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International outlaws: Tony Richardson, Mick Jagger and Ned Kelly

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This article examines British director Tony Richardson's international version of Ned Kelly (1970) in the context of international Australian films and the national Australian cinema. Ever since Richardson was given government assistance to produce a film about the Australian bushranger Ned Kelly, pressure to help the local industry had been mounting, especially considering that Richardson's film under-cut some local productions under consideration. Outraged that a British director would be allowed to make a film about an Australian national hero when its own directors were begging for such opportunities, locals responded to Richardson and star Mick Jagger's arrival in Australia with great resentment. By looking equally at Richardson's calamitous making of the first international Kelly production, and the state of the Australian film industry, this article discusses Ned Kelly as a caution-ary tale about foreigners making films about historical Australian subjects. From start to finish, Ned Kelly was a disaster, and never again would an international production be given the same concessions as were granted to Tony Richardson.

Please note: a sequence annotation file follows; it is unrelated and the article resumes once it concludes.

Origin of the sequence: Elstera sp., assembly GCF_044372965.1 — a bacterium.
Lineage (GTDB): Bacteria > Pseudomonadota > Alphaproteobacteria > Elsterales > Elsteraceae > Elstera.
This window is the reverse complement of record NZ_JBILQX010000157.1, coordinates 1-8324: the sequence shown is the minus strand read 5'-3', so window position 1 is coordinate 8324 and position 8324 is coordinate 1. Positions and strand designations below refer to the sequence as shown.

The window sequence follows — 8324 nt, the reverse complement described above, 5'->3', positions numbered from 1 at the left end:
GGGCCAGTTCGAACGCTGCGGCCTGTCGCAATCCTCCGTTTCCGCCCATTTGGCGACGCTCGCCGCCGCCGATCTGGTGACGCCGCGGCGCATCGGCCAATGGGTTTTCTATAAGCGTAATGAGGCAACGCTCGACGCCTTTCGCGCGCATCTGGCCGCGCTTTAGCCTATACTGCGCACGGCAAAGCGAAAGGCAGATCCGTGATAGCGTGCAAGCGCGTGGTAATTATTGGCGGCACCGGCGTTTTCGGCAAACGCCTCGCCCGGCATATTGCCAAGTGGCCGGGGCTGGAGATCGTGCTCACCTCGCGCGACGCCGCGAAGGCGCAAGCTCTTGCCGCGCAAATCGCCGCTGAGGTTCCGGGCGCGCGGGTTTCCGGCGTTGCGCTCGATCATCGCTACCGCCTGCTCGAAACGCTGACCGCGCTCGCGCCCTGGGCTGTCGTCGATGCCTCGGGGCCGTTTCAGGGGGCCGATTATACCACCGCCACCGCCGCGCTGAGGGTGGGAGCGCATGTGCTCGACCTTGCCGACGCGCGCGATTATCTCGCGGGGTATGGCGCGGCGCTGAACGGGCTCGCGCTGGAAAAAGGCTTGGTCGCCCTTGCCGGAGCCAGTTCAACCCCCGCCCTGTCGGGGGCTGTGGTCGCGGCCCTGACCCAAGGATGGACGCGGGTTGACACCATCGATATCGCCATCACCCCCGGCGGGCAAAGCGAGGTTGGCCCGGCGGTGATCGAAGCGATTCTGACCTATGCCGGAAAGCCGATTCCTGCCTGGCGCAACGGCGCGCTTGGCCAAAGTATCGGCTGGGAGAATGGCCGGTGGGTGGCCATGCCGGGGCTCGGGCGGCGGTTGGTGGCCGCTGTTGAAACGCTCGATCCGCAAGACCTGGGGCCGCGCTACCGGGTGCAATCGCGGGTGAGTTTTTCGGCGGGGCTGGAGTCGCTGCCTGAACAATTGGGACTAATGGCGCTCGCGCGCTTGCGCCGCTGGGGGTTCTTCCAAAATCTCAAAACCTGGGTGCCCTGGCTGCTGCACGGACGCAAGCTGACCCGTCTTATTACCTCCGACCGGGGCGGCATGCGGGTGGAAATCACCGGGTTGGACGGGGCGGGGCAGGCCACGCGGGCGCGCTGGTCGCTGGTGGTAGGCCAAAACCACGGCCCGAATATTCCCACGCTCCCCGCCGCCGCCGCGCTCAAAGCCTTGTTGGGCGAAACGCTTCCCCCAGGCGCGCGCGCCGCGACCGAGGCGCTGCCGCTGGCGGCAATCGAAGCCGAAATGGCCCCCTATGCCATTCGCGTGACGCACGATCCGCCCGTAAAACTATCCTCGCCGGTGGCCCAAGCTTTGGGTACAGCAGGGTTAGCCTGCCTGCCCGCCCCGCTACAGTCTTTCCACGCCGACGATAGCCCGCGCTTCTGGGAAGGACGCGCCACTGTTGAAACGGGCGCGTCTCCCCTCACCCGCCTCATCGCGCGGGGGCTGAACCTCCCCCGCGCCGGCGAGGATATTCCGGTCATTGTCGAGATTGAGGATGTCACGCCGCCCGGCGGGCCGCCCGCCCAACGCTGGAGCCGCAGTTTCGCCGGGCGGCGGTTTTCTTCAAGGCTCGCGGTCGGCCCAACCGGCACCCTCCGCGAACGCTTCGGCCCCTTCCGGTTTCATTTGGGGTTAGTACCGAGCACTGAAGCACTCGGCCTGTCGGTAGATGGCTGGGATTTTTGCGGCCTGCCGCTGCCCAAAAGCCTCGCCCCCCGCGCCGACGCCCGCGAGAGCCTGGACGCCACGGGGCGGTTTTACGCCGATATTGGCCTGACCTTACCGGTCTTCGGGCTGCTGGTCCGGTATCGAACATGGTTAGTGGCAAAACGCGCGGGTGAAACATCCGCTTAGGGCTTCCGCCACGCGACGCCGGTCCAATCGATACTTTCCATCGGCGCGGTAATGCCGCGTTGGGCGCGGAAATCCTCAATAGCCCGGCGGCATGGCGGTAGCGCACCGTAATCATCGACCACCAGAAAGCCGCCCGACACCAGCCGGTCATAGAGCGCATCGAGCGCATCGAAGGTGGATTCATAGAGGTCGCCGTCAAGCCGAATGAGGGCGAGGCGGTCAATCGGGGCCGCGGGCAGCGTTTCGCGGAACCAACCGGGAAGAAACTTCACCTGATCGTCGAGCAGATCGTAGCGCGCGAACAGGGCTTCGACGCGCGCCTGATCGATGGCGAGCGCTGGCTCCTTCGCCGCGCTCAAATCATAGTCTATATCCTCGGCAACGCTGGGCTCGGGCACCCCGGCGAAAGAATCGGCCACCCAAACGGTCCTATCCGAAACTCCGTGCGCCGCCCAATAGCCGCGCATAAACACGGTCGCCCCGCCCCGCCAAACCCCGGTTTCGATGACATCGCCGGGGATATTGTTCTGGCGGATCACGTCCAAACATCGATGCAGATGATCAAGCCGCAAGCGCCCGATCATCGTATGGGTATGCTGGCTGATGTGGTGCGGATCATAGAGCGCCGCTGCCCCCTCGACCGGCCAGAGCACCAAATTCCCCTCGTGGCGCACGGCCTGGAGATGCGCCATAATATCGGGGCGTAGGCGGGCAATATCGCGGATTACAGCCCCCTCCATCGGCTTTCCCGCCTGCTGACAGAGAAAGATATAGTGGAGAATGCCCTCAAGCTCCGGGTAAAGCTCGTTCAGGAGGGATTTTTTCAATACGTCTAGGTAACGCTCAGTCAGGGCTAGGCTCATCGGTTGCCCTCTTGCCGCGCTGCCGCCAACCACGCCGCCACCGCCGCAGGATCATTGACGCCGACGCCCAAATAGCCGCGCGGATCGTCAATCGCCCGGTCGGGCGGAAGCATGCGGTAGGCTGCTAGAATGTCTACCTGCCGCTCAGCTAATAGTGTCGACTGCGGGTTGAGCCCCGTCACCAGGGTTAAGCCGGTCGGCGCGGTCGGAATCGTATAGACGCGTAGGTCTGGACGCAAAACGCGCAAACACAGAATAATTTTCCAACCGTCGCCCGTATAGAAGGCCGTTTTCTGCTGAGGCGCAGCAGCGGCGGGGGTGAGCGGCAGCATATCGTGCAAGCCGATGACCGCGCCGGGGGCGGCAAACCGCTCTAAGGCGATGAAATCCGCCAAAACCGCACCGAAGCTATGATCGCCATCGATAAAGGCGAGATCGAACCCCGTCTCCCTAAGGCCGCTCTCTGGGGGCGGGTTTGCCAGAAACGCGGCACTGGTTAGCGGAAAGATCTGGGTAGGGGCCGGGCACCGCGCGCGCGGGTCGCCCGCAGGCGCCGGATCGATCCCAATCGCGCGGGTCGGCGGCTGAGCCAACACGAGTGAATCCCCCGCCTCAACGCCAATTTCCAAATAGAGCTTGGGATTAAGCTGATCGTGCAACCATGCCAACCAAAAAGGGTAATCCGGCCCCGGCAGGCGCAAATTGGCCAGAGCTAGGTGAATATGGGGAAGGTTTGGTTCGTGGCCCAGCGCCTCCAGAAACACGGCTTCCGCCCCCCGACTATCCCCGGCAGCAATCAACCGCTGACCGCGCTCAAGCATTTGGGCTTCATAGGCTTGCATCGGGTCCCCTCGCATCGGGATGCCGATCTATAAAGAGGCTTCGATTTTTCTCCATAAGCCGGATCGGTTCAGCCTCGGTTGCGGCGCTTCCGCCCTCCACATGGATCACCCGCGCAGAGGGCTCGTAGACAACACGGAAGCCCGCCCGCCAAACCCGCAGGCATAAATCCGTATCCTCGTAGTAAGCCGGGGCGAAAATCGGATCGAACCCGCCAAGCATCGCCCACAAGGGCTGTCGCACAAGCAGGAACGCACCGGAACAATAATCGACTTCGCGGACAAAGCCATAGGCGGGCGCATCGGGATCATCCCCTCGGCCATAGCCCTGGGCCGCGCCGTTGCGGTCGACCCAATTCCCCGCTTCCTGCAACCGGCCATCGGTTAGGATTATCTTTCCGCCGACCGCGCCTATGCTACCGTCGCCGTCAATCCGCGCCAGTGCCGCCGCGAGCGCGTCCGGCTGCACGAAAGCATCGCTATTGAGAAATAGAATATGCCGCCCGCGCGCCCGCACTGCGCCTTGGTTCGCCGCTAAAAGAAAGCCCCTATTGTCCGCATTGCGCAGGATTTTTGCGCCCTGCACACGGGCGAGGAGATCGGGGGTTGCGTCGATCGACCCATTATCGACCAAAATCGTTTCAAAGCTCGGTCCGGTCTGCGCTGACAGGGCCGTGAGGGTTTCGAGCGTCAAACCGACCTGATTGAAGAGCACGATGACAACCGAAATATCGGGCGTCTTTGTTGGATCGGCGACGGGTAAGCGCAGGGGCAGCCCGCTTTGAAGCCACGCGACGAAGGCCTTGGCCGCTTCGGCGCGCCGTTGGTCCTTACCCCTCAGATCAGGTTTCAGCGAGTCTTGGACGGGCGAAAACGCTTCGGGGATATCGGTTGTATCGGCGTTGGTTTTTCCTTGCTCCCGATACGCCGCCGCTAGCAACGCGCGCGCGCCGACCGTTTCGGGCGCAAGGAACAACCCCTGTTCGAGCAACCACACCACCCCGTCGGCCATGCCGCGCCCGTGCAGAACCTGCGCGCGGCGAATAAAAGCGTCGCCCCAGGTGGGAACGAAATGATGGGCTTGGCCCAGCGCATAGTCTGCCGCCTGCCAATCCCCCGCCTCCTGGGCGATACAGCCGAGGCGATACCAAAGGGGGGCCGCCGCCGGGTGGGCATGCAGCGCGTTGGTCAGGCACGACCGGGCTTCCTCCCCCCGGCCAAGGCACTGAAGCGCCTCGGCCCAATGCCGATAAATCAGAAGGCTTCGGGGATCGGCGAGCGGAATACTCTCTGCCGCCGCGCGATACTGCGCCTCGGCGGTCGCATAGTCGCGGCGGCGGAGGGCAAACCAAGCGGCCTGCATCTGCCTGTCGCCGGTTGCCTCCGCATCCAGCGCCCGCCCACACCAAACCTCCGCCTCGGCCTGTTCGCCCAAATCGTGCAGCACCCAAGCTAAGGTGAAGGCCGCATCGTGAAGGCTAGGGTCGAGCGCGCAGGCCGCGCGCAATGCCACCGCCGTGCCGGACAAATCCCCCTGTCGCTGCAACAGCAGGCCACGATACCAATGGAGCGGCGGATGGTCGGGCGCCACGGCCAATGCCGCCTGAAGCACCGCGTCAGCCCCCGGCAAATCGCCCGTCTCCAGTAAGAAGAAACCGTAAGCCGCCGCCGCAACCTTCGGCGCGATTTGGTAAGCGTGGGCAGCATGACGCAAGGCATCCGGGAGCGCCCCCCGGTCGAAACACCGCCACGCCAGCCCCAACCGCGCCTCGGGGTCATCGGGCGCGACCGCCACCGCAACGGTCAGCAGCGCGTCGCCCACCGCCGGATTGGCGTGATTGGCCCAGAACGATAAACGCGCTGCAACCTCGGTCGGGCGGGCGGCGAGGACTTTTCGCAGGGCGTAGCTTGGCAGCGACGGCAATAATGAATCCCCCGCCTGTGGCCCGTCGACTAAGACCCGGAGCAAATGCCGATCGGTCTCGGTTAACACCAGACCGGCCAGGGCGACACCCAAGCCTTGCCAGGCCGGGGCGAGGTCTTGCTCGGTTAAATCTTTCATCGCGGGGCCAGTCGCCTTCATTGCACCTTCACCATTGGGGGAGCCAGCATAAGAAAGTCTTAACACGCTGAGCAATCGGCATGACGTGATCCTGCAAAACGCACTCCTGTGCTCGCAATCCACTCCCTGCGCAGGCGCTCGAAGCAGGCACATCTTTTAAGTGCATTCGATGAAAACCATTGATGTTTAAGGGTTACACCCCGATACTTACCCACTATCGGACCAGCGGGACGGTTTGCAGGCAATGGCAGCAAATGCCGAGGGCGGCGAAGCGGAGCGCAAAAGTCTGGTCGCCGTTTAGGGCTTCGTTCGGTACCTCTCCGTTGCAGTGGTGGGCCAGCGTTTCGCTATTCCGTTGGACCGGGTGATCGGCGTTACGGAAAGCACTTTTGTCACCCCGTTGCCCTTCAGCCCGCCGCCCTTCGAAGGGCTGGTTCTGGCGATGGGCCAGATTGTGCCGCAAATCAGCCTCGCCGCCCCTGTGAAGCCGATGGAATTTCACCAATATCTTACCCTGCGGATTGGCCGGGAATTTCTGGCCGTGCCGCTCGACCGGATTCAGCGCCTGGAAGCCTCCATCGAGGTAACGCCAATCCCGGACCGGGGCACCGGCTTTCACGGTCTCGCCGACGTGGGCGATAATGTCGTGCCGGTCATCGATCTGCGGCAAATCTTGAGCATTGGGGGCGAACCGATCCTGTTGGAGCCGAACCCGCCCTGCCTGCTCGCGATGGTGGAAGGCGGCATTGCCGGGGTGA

Keywords: Australian cinema; Mick Jagger; Ned Kelly; Tony Richardson; Woodfall Film Productions; bushranger films

Document Type: Research Article

DOI: http://dx.doi.org/10.1386/sac.4.3.255_1

Affiliations: RMIT University.

Publication date: December 1, 2010

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  • Launched in 2007, the journal engages in critical discussion of cinema from the Australian, New Zealand and Pacific region. Australia, New Zealand and other Pacific regions are home to many indigenous nations and immigrant cultures from all around the world. Studies in Australasian Cinema will maintain an emphasis on this diversity with a special interest in postcolonial politics and contexts. 
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